ARRIVALS If you are planning to travel from the UK then you will have to get creative, as there are currently no direct flights into BIH from any airport in the UK. Sarajevo Airport has a number of daily flights from Istanbul, Munich and Vienna among other places, so you could go via there, the smaller but developing Mostar Airport has flights coming in from Dusseldorf and Stuttgart with more destinations being added soon I believe. Most people will travel overland like we did, coming in from the neighbouring countries such as Croatia, Serbia, Montenegro and Slovenia. The country is set up well for bus travel, with many daily options available from popular places such as Dubrovnik, Kotor and Llubjiana. You will be crossing land borders, so make sure you have some spare change if you want to put your bag in the hold and have your passport ready for the border crossing. I have used Get By Bus a number of times now without any problems and this was no exception. On this trip we based ourselves in Mostar, which is not too far from the Croatian and Montenegro borders, we took the bus from Dubrovnik to Mostar for €16 taking 3 1/2 hours (not including the 2 hour delay on departure) and then went home via Split in Croatia (it left on time!) which took just over 4 hours. Trains are limited in BIH, but it is possible to travel between the capital Sarajevo and Mostar, rail cc website is probably your best bet for further research. Both the train and bus stations are a short 10 minute walk from the old town.

 

HISTORY BIT Phew, well, its complicated that’s for sure, and I am definitely no expert on the region. Visiting Croatia, Montenegro and Serbia prior to this trip I have learnt many different perspectives on who did what and why regarding the recent wars and I’m still pretty confused even now.  Located along the Balkan peninsula, the Bosnia Herzegovina area has had settlements here since 10,000 BC, its been part of the Roman and then Ottoman Empires with Germanic and Slavic tribes all laying claim at some point. It was in 1929 that the Kingdom of Yugoslavia was formed of which Bosnia and Herzegovina were a part of, and remained until 1991 when the country started to fall apart and the many resulting conflicts started. The Bosnian war lasted from 1992-1995 and from what I can tell speaking to locals and visiting a few museums in the area, the Serbians and Croats both tried to lay claim to the region with the Bosniaks stuck in the middle, a peace agreement was finally agreed and signed in Paris at the end of 1995.

There is still a complicated political structure set up today, and while BIH functions as one country, its kind of divided up into 3 provinces with the 3 presidents rotating duties every 8 months, or at least that is the current situation but elections are due later in 2018, so it could all change again.
SIGHTS The star of the show has to be without question the Stari Most or the Old Bridge, rightfully it has been given UNESCO world heritage status and is the reason for the name of the city as ‘most’ means bridge. Originally built in 1557 this stone bridge took 9 years to build, connecting the two sides of the Neretva river with massive towers or ‘bridge keepers’ flagging either side. An iconic image of the country, in 1993 the Croatians blew up the bridge and it became an even more important landmark once it was rebuilt in 2004, using the traditional Ottoman techniques with local stone. We walked over the bridge many times on our explorations of the town, taking care not to trip over the staircase like steps that are built into the walk way and the views of the valley and surrounding hills are stunning. There are many restaurants and bars that line the side of the river, affording great views of the bridge day and night as well as a great picture and vantage point a short walk south on the west side of the river. We got stopped by an ‘official guide’ on our first morning, who showed us his tour guide laminate, so he must have been official right? He took us to a scenic photo spot, gave us some ‘facts’ about the bridge, took our picture and then promptly wanted about £20 from us, luckily my mum firmly told him no, gave him some change and he reluctantly walked away, next time we should just bring our selfie stick! That was the only time on our trip to BIH that we ever had any issues, everybody else was friendly, welcoming and not trying to make a fast buck. There is also a Museum of the Old Bridge which is spread over 5 floors inside the Tara Tower on the east side of the river, covering the stories of both the original and restored bridges.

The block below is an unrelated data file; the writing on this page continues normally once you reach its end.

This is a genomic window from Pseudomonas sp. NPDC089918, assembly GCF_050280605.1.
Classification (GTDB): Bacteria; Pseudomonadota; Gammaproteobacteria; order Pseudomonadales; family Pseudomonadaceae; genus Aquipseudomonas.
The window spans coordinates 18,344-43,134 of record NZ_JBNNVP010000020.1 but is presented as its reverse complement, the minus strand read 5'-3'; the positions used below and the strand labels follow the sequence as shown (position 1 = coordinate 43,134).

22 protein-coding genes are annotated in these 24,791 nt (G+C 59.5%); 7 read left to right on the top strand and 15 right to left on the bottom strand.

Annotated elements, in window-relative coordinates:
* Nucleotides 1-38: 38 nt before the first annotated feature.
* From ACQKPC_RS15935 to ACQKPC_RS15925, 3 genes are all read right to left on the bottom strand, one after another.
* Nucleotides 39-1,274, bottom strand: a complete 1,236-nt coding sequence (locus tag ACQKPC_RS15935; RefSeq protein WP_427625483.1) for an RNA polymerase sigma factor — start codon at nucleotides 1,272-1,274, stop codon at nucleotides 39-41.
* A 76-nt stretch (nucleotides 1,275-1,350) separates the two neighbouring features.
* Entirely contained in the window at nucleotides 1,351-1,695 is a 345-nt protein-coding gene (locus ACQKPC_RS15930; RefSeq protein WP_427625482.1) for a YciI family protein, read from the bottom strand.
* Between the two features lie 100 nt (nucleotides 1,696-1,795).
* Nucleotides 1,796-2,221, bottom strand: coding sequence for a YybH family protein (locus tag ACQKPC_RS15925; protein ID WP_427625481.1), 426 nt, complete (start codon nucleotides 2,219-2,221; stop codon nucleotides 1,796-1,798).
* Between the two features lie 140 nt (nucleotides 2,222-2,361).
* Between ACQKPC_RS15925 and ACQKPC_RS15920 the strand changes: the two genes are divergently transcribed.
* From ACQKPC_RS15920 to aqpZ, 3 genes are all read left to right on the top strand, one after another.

The Old Town of Mostar is just a joy to walk around, full of history, beautiful repaired buildings, lots of cafes, restaurants and shops selling lavender, clothes, pottery and gorgeous copper tea sets. I really had to resist my usual restraint of not buying souvenirs, but did weaken to buy a BIH Football shirt, which I am wearing proudly as I write this. There are lots of restaurants and cafes serving inexpensive local dishes and the most amazing thick Bosnian coffee which you can drink right by the river as you take in the breathtaking views and soak up the atmosphere.  Whereas some popular tourist spots rip you off for having the experience of a glass of wine or coffee right in the heart of the action, the cafes and bars along the River Neretva especially those with great views of the bridge were all decently priced and we never felt rushed to finish up and move along. Just wandering along the cobbled streets, drinking coffee and chatting to the local shop keepers was a real highlight of our trip.